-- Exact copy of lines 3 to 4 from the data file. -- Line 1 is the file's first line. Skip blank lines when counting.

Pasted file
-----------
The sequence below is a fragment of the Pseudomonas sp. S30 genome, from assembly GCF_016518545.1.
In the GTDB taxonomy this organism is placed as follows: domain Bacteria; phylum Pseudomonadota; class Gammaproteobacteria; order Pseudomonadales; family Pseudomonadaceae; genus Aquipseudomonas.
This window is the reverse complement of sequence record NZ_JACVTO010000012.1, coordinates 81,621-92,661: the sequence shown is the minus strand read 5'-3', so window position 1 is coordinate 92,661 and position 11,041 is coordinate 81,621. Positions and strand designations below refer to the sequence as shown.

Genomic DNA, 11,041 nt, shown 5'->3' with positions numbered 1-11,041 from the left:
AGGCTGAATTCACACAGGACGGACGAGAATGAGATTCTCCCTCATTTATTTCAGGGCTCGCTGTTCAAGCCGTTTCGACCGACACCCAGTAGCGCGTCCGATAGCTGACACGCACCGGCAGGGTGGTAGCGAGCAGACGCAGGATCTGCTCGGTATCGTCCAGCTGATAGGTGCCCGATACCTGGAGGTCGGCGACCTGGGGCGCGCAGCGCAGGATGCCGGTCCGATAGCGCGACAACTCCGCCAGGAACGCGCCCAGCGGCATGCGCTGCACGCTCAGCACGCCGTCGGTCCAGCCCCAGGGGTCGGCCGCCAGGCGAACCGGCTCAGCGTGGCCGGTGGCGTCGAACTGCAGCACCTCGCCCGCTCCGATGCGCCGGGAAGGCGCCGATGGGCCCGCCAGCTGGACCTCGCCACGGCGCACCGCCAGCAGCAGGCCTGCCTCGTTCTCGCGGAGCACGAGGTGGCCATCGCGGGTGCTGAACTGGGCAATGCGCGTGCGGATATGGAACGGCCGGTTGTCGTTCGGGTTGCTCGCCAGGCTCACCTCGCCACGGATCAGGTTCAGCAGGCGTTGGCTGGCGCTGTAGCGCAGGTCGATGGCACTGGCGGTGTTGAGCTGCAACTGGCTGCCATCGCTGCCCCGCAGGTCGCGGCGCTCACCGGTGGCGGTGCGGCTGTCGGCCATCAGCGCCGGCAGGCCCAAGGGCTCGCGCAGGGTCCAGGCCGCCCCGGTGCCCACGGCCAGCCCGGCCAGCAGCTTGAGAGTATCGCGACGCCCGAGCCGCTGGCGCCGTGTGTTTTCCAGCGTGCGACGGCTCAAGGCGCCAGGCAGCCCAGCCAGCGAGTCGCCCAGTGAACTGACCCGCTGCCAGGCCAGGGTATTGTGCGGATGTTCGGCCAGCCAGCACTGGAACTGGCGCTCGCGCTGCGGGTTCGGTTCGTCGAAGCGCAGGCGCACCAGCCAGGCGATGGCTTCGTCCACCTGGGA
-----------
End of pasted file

This window is the reverse complement of sequence record NZ_JACVTO010000012.1, coordinates 81,621-92,661: the sequence shown is the minus strand read 5'-3', so window position 1 is coordinate 92,661 and position 11,041 is coordinate 81,621. Positions and strand designations below refer to the sequence as shown.

Genomic DNA, 11,041 nt, shown 5'->3' with positions numbered 1-11,041 from the left: